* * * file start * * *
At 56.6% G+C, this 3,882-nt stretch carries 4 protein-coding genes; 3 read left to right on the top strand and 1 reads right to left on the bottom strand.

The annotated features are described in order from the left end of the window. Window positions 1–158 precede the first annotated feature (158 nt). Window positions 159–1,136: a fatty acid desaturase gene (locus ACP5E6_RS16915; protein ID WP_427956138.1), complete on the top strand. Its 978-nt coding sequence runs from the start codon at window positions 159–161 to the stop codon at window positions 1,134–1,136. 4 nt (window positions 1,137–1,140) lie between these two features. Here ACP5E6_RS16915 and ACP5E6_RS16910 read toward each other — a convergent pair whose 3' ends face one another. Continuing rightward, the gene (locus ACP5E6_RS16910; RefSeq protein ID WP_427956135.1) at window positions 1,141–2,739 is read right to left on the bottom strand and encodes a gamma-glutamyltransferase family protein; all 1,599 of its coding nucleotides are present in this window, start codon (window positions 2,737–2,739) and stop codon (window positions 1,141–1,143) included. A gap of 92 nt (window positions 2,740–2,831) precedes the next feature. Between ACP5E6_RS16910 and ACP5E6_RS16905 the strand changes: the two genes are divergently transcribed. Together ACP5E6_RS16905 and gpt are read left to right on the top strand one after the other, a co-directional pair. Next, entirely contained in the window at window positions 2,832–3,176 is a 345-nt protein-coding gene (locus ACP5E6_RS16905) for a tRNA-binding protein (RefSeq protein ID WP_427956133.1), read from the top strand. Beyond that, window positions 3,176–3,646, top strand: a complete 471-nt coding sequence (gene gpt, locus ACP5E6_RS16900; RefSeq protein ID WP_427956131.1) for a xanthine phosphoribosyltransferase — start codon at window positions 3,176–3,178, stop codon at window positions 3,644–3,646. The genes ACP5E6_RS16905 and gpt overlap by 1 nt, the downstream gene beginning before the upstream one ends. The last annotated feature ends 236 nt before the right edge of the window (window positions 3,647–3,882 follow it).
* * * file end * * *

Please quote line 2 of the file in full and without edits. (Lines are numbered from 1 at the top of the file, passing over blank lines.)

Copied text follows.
The annotated features are described in order from the left end of the window. Window positions 1–158 precede the first annotated feature (158 nt). Window positions 159–1,136: a fatty acid desaturase gene (locus ACP5E6_RS16915; protein ID WP_427956138.1), complete on the top strand. Its 978-nt coding sequence runs from the start codon at window positions 159–161 to the stop codon at window positions 1,134–1,136. 4 nt (window positions 1,137–1,140) lie between these two features. Here ACP5E6_RS16915 and ACP5E6_RS16910 read toward each other — a convergent pair whose 3' ends face one another. Continuing rightward, the gene (locus ACP5E6_RS16910; RefSeq protein ID WP_427956135.1) at window positions 1,141–2,739 is read right to left on the bottom strand and encodes a gamma-glutamyltransferase family protein; all 1,599 of its coding nucleotides are present in this window, start codon (window positions 2,737–2,739) and stop codon (window positions 1,141–1,143) included. A gap of 92 nt (window positions 2,740–2,831) precedes the next feature. Between ACP5E6_RS16910 and ACP5E6_RS16905 the strand changes: the two genes are divergently transcribed. Together ACP5E6_RS16905 and gpt are read left to right on the top strand one after the other, a co-directional pair. Next, entirely contained in the window at window positions 2,832–3,176 is a 345-nt protein-coding gene (locus ACP5E6_RS16905) for a tRNA-binding protein (RefSeq protein ID WP_427956133.1), read from the top strand. Beyond that, window positions 3,176–3,646, top strand: a complete 471-nt coding sequence (gene gpt, locus ACP5E6_RS16900; RefSeq protein ID WP_427956131.1) for a xanthine phosphoribosyltransferase — start codon at window positions 3,176–3,178, stop codon at window positions 3,644–3,646. The genes ACP5E6_RS16905 and gpt overlap by 1 nt, the downstream gene beginning before the upstream one ends. The last annotated feature ends 236 nt before the right edge of the window (window positions 3,647–3,882 follow it).